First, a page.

An innovative data network linking information on children’s services served as the topic of a two-day conference at the USC School of Social Work.
The event launched the Children’s Data Network (CDN), a data and research collaborative funded through a grant from Los Angeles-based First 5 LA to link administrative data and generate research that can influence children’s policies and programs. Attendees explored the scientific potential of administrative data for research and evaluation purposes and models for successful university-agency-community data partnerships.
“It is exceptionally rare to bring together the most prominent thought leaders in child welfare for the exchange of ideas about future data development, issues in large administrative database use and other related questions,” said Dean Marilyn L. Flynn. “It changes and advances the dialogue on how we can better understand and create relevant policies addressing children’s needs.”
Flynn said the CDN is a breakthrough in the field of social work in that for the first time, data from state-level and county-level sources can be linked to permit child welfare professionals and stakeholders to understand the full progression of life experiences and events that affect child development.
“The CDN is significant partly for its inclusion of other scholars and for its vision of how child welfare research can be conducted in the future,” Flynn said. “It expands greatly the way in which social work research might legitimately be developed and taught in graduate schools, defines new roles for county/university relationships, and promises to promote real change in the way interventions for children are conceptualized, supporting a much stronger cross-sector focus.”
More than 100 people participated, including representatives from Los Angeles County and state-level departments, foundations with an interest in children’s health and well-being, national and international researchers, and key Los Angeles-based partner organizations.
“One of our goals was to bring people together,” said Assistant Professor Emily Putnam-Hornstein, who organized the event with Professor Jacquelyn McCroskey. “The CDN is not just about researchers in an academic setting crunching numbers. We want it to be a collaborative project where the work that emerges is actionable and relevant.”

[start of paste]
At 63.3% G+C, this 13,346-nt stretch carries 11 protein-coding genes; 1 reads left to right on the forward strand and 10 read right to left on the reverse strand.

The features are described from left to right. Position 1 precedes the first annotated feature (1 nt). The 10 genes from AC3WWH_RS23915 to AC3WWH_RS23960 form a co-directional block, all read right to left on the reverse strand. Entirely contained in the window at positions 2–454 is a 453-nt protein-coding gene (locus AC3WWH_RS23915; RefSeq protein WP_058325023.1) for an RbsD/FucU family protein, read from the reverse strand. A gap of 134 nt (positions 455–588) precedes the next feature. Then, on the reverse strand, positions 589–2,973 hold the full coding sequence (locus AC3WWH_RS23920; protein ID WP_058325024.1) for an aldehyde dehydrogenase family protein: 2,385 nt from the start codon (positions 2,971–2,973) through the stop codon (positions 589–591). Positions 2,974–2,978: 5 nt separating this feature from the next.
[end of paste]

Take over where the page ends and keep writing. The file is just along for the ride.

Twenty presenters discussed topics pertaining to record linkage for research and evaluation; data partnerships between government, university and community stakeholders; how to use data to comprehensively understand the larger scope of a child’s physical and emotional wellness; and the mechanisms for obtaining and structuring integrated data.
A number of noteworthy professionals in the field presented, including Dennis Culhane, professor of social policy at the University of Pennsylvania, who discussed the distinction between applications for integrated data, and Rebecca Glauert, who manages the Western Australian Developmental Pathways Project, the largest cross jurisdictional data linkage project in Australia.
Glauert shared her experiences with integrated data systems, relaying the importance of organizational partnerships and community involvement, and how data can be used to support informed policy decision-making and generate new knowledge.
“The data network [CDN] itself is focused on analyses specific to L.A., but we are establishing partnerships both locally and at the state level as a way to connect people and generate knowledge that can be leveraged statewide,” McCroskey said. “There are a number of interesting researchers doing work that can help us frame our goals, and the convening brought them together with key agency members, who were able to get an idea of how the network works.”
The real work is just starting
Denise Herz, a professor and director of the School of Criminal Justice and Criminalistics at California State University, Los Angeles, gave a presentation about making meaning of data.
Herz reminded the participants about the families and children existing behind the data, suggesting that administrative data can help uncover the “who, what, where and when,” but additional sources, possibly from other partnering agencies, are often required to determine the underlying “why,” or the meaning, of the data.
Putnam-Hornstein said the attendance and feedback to the event was incredible, feeling fortunate to have had so many speakers and attendees make the time to be part of the conference.
“We viewed the convening as an opportunity to get people excited about the potential of the network,” she said. “Rather than just telling them what the CDN planned to do, we thought it was better to showcase the work being done in other jurisdictions and highlight the possible knowledge that can be generated when you link data.”
Although the CDN has launched, McCroskey and Putnam-Hornstein know the real work is just beginning.
Discovering the benefits of large-scale “big” datasets for scientific evaluation and learning how to best partner toward the betterment of children’s services will be a work in progress.
“I think it was a really good thing that we did [the convening] at the beginning,” McCroskey said. “This is a great opportunity, but we can’t do it ourselves, so we are looking for people to help us. We are not at the stage to provide specific plans but, rather, inform our planning with what works in other places and build on what we know.”
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